How Junk Food Taxes Are Working In Hungary
In the past 18 months, the country has added an extra tax to certain packaged foods in an attempt to curb what some see as a public health crisis.
Kecia Lynn has worked as a technical writer, editor, software developer, arts administrator, summer camp director, and television host. A graduate of Case Western Reserve University and the Iowa Writers' Workshop, she is currently living in Iowa City and working on her first novel.
What's the Latest Development?
Of all the European governments that have attempted to change unhealthy eating habits by taxing certain foods, Hungary has gone the furthest by imposing taxes on certain salty and sugary packaged foods. Energy drinks were also included in the tax, but manufacturers of those products changed their formulas to get around it, which was one reason why the amount of revenue generated last year was about $13 million less than expected. Other manufacturers weren't so lucky, according to food industry expert Reka Szollosi: "There was practically no consultation before [the government] decided on these taxes...[T]aking salt out of a product can have serious technical consequences."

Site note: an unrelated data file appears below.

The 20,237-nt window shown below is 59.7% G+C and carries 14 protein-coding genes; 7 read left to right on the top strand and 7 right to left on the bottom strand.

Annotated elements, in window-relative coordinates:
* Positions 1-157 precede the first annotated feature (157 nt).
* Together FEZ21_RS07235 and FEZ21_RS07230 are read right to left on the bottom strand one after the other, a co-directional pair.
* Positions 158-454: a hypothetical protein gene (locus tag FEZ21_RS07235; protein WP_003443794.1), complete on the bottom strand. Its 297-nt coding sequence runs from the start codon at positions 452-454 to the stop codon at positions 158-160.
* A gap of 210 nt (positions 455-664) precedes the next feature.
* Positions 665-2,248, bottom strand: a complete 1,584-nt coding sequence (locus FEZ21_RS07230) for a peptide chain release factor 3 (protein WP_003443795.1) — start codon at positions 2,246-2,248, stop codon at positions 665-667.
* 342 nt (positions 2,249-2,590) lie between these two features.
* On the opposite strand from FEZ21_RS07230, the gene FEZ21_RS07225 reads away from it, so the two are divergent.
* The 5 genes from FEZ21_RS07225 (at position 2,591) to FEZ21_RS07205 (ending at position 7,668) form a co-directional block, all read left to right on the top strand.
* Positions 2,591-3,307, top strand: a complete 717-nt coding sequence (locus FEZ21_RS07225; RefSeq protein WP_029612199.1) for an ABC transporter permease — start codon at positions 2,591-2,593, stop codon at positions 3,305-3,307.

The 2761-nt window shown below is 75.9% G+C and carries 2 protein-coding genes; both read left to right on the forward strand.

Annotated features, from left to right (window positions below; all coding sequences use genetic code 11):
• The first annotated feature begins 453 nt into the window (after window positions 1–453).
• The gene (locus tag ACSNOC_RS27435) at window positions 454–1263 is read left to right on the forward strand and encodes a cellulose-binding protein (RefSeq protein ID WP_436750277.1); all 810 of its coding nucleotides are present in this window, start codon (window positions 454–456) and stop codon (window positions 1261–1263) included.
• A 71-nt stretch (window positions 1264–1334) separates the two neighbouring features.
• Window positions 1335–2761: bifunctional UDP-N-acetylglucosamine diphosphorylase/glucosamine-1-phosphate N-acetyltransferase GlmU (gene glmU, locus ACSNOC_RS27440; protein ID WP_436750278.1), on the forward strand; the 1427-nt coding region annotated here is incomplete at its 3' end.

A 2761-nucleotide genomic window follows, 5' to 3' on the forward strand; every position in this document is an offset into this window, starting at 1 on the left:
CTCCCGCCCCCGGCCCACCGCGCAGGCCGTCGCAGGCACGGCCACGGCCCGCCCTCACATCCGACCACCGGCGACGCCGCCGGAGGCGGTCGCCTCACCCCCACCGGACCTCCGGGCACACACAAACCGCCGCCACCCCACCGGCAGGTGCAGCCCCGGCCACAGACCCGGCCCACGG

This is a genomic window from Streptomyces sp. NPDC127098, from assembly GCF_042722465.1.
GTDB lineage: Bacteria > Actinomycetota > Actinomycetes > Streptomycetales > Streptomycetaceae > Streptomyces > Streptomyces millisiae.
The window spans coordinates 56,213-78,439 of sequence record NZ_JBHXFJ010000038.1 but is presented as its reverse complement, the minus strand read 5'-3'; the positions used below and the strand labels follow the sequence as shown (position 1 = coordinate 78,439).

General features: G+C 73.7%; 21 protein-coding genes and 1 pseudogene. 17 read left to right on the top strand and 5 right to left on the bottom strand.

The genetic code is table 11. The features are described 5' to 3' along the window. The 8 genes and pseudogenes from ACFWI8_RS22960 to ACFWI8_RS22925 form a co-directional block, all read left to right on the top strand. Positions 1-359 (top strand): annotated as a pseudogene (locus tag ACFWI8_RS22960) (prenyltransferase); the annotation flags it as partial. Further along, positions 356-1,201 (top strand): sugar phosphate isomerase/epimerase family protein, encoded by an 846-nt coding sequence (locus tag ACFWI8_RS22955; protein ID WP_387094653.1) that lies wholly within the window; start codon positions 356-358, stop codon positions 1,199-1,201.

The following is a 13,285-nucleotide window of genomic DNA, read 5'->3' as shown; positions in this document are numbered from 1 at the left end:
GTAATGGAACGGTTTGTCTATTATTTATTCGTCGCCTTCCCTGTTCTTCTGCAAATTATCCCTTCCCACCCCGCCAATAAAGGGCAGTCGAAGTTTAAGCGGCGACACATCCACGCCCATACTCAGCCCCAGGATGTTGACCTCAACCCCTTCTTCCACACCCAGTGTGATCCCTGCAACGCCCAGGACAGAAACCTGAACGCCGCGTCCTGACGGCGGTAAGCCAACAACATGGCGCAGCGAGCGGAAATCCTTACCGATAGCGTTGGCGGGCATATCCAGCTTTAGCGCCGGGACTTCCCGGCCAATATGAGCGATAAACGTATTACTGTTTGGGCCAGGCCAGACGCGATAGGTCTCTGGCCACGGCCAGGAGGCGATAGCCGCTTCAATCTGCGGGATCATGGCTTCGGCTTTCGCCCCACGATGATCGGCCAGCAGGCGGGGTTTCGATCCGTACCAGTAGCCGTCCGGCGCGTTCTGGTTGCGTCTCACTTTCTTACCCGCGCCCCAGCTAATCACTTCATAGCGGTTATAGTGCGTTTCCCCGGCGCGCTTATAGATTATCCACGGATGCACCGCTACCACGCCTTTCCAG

What's the Big Idea?
High rates of obesity and salt consumption have contributed to Hungarians having one of the lowest life expectancy rates in Europe. While the taxes were welcomed by public health officials, others aren't convinced that they will make a difference. Hit hard by the economic crisis, people are buying less food in general, and Szollosi says that most are getting their salt from home-cooked food. The taxes send the wrong signal, she says: "[People] are saying to themselves, 'O.K., I don’t eat chips, I’m O.K.,' and that just isn’t true."
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